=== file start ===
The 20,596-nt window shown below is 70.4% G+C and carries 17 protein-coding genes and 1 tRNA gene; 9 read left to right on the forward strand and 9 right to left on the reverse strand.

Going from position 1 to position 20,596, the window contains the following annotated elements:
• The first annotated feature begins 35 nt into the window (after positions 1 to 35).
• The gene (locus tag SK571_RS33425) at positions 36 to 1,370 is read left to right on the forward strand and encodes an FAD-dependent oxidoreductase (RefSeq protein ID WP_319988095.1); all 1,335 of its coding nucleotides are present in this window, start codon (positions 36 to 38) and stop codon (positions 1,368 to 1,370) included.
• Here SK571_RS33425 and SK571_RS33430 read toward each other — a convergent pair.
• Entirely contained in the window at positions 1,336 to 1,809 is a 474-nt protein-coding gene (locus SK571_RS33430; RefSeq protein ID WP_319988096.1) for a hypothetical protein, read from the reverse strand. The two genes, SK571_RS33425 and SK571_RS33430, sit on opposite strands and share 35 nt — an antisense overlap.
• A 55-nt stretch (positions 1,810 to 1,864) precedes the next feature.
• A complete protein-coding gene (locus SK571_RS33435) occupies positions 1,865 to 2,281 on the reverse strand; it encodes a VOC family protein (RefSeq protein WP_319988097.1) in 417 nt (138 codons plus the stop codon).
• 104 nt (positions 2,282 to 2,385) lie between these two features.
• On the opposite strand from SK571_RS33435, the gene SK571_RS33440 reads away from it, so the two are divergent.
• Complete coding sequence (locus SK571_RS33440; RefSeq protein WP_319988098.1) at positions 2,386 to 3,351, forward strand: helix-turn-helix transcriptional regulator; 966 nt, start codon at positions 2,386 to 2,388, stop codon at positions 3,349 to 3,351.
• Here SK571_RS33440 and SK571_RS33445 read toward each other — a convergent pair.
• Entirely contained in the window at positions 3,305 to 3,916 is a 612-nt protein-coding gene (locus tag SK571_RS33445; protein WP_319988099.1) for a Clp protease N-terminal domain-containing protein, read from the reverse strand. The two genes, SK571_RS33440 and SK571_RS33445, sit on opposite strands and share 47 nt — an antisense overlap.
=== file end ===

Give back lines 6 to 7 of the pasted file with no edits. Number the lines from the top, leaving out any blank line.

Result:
• Entirely contained in the window at positions 1,336 to 1,809 is a 474-nt protein-coding gene (locus SK571_RS33430; RefSeq protein ID WP_319988096.1) for a hypothetical protein, read from the reverse strand. The two genes, SK571_RS33425 and SK571_RS33430, sit on opposite strands and share 35 nt — an antisense overlap.
• A 55-nt stretch (positions 1,810 to 1,864) precedes the next feature.